The Kenya Institute of Curriculum Development (KICD) has moved to replace literature setbooks used in secondary schools and teacher training colleges.
KICD has invited publishers to submit print literary texts in English and Kiswahili for evaluation this month. The books will replace the current ones, which were introduced in schools in 2018.
For literature in English, submissions have been called for a novel, a play and an anthology of short stories, whereas for fasihi ya Kiswahili (Kiswahili literature), tamthilia (play), riwaya (novel) and hadithi fupi (short stories) will be the areas for submission.
The call is expected to agitate stiff competition as the setbook market is one of the most lucrative in the industry, with guaranteed huge sales spread over four years.
Setbooks are also the most targeted by book pirates, who cash in on the huge market. For example, there are 751,150 candidates registered for this year’s Kenya Certificate of Secondary Education examination.
The new literature books will be studied by students who will join Form 3 next year in April in the reorganised crash schools calendar. The students are currently in Form One.
They will be studied for four years. It has become even better this year after the Ministry of Education started purchasing the books directly from publishers and supplying them to schools.
The ministry has also been buying and supplying textbooks directly to schools since 2018. The strategy has been praised for achieving the once-elusive 1: 1 student-to-book ratio, but it has also seen some bookshops close down.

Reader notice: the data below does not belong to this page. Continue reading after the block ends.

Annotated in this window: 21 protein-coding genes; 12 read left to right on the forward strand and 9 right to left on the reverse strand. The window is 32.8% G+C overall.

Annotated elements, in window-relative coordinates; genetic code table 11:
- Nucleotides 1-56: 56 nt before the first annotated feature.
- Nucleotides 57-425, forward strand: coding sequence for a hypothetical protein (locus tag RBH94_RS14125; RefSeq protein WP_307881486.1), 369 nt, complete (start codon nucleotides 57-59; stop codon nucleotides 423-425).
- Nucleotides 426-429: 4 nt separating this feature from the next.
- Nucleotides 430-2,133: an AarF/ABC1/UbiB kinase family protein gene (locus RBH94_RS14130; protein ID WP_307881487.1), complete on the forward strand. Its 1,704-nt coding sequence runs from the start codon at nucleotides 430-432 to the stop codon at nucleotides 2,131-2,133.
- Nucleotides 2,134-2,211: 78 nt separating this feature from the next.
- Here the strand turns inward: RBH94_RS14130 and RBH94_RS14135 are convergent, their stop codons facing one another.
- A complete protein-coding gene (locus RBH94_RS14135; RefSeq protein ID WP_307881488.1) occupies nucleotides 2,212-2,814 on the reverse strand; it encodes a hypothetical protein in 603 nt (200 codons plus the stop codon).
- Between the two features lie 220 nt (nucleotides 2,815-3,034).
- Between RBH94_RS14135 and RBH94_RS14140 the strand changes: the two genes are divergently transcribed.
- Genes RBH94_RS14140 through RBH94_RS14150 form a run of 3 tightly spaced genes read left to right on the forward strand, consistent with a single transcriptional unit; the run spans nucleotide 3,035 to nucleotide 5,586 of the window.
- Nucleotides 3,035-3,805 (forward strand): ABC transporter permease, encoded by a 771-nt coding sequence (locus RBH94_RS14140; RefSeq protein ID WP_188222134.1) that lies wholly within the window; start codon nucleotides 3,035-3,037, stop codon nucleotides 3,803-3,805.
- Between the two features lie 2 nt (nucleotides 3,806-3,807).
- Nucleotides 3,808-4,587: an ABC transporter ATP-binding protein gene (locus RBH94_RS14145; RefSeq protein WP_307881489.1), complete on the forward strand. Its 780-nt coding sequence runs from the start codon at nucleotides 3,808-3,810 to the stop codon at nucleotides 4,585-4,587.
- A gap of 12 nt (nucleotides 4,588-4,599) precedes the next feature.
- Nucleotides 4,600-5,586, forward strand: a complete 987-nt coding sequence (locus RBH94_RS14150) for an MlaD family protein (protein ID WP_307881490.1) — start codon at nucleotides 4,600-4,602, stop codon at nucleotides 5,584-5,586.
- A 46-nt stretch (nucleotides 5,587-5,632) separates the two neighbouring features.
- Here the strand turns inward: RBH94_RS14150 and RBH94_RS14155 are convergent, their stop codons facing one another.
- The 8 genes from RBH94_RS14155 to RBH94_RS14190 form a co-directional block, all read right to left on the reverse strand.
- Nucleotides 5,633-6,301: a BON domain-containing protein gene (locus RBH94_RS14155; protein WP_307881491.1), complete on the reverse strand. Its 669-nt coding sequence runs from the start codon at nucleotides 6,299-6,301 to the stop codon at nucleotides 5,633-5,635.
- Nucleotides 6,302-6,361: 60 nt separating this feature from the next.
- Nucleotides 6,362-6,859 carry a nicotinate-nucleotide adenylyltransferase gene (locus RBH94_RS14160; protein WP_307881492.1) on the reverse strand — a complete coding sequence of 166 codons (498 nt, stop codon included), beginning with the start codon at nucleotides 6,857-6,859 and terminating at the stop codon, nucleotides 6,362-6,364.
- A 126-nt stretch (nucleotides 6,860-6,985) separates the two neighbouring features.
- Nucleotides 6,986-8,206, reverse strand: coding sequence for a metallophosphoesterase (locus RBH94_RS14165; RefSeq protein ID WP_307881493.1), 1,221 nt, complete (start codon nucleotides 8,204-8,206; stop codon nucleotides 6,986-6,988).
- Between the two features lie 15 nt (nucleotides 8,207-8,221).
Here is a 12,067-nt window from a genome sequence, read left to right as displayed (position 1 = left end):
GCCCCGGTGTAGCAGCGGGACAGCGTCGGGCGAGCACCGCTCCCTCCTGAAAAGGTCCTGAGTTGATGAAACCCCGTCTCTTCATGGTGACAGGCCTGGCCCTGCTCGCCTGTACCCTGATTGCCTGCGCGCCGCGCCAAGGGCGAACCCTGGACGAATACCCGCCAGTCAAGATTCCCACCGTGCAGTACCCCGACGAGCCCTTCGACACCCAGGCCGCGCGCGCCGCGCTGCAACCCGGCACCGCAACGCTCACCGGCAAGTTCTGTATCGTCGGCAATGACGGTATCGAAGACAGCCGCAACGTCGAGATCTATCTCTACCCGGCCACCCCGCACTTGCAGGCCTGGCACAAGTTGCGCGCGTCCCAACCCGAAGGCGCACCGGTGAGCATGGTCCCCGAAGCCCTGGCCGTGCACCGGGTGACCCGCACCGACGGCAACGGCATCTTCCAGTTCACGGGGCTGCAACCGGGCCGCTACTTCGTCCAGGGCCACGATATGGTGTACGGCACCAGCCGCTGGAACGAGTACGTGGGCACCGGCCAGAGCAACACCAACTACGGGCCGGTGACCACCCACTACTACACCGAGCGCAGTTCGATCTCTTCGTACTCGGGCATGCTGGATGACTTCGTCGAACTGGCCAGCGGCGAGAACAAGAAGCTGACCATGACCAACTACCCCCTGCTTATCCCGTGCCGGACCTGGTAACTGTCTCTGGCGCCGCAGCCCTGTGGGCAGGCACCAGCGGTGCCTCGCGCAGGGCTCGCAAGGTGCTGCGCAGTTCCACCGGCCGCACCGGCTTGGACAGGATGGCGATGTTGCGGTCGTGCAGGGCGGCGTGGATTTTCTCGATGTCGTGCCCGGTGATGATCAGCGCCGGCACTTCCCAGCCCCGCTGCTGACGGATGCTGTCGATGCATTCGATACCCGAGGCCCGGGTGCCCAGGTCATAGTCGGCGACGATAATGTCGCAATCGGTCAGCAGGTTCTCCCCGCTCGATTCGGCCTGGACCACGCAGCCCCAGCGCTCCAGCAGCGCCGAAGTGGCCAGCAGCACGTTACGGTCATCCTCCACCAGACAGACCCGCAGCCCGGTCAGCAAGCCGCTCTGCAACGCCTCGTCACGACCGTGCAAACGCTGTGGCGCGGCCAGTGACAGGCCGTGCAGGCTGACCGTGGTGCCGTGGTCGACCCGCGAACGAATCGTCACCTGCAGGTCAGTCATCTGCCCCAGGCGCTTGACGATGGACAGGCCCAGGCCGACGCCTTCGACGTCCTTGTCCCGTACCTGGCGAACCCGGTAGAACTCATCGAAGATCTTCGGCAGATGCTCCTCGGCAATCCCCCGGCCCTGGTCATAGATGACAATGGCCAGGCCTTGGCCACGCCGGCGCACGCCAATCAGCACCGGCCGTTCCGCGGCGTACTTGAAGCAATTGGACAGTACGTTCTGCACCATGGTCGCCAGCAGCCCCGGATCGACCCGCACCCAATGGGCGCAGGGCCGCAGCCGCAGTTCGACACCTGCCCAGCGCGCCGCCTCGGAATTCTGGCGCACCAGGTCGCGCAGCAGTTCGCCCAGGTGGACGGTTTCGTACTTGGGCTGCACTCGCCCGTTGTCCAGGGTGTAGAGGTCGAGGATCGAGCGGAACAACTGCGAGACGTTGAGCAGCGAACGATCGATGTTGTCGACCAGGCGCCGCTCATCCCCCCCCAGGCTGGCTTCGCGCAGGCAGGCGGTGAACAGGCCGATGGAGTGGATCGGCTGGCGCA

“The literary texts should be submitted for secondary Form 3 and 4 students and teacher trainees in teacher training colleges. The materials presented for evaluation and granted approval be used in Kenyan educational institutions” said CEO Charles Ong’ondo.
Publishers are expected to make their submissions by noon on March 18. Interested publishers must, however, formally confirm the materials they wish to submit by Friday this week. Publishers will pay a submission and evaluation fee of Sh140,000.
Those who are successful and will be expected to effect corrections will pay Sh100,000 for ‘corrections inputting’ according to guidelines released by KICD.
The institute anticipates the evaluation to be complete by April 6, after which the Curriculum Technical Committee will vet the evaluation report up to April 13. Two days later, the KICD council will give formal approval of the committee’s recommendations and announce the results
on April 16.
In response to the previous allegations about corruption in the selection process, KICD introduced ‘blind’ tendering where manuscripts are submitted as spiral-bound copies bearing no identification of the publisher, title of the book or the author.
Publishers are also busy preparing materials for Grade Six Ln the competency-based curriculum. Last month, they complained that the time allocated for the preparation of the books was adequate.